What comes next? Tighter credit, much tighter, and rising rates. Defaults and foreclosures. Pensions plans will totter. The West's "social compact" with its citizens will be called into question. Significantly, there may be further removal of capital access from the average person. Raising capital was easy when your local bank would provide it, more difficult when Wall Street's boutiques need to pony up. But try to raise capital for a small town project from Bank of America. Try to build a textile mill or brass factory. Try it.
The Wall Street model is dead. But banks are not dead. High finance is not dead. The people behind Wall Street are not dead. Fortunately, real money is not dead, either. Please understand: More than ever, the world runs on gold and silver. The central banks hold it and the monetary elite has it. Those who will prosper in the 21st century will hold at least some gold and silver, and perhaps other forms of gold and silver as well, including mining stocks, which have leverage in a bull market for commodities. Gold and silver can't be controlled (not in the long term), can't be legislated away, or banned. People will always hold gold and silver. They will always trade it and use it for buying and selling.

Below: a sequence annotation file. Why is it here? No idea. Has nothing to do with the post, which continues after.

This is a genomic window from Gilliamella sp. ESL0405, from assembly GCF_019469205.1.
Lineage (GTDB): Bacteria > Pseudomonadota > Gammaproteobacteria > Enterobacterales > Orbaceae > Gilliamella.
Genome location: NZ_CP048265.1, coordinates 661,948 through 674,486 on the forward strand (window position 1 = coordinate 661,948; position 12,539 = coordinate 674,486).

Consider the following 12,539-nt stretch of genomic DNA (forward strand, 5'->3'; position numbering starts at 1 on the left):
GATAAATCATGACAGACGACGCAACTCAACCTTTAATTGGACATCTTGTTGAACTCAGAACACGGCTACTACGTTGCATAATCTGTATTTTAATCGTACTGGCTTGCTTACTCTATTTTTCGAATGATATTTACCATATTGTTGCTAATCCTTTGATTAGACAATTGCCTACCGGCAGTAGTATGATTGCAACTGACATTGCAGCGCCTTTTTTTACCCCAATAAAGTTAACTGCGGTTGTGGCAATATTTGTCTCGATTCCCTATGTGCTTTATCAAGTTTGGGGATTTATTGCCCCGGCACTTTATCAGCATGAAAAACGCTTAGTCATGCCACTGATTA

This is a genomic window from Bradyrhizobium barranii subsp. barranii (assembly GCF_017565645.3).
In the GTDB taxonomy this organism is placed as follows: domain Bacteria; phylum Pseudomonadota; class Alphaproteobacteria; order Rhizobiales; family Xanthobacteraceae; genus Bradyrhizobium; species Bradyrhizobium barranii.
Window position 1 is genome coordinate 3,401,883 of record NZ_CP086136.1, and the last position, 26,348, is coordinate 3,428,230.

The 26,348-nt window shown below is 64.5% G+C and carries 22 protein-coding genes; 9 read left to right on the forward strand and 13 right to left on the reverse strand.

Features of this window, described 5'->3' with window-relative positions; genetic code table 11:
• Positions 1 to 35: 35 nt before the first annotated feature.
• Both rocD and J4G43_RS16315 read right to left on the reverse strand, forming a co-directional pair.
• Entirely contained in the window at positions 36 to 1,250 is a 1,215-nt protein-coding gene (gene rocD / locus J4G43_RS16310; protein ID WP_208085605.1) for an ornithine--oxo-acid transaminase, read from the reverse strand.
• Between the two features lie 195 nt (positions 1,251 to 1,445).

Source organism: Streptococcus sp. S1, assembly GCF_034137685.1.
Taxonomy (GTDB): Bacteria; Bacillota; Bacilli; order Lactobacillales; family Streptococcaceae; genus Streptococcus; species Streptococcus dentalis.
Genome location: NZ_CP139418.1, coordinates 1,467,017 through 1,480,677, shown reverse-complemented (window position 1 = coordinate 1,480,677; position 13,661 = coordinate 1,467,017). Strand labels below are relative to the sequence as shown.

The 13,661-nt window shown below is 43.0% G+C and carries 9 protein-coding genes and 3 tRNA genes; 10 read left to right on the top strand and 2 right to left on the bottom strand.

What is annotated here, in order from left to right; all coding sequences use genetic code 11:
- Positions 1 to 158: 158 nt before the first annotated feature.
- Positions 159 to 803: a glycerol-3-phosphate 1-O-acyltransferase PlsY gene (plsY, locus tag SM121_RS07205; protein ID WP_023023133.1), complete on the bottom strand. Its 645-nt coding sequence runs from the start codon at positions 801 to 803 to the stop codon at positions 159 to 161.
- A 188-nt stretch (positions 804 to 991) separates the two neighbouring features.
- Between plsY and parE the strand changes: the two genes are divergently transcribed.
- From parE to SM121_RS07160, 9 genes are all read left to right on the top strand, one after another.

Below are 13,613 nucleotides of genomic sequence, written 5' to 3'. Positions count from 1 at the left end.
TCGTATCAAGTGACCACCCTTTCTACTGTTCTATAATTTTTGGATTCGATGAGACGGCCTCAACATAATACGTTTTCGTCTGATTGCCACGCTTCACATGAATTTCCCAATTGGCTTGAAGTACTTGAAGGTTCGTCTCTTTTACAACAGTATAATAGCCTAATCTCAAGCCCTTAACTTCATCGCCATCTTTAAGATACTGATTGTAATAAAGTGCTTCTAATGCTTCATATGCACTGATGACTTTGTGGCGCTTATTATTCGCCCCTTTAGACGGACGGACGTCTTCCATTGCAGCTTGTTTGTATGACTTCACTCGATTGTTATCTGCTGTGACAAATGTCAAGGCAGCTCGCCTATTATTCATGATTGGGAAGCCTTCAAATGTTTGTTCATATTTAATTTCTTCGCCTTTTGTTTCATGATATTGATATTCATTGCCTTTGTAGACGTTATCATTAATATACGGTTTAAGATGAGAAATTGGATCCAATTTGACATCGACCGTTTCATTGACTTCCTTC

Gold and silver are the opposite of ‘dreamtime." But you won't read much about them in the mainstream press. The 21st century will be the era of dominant global banks, and banks are not fond of honest money, which interferes with fiat. Those who still refuse to see the fundamental reality of what the West is becoming are in for a long, waking nightmare – before dreamtime comes again.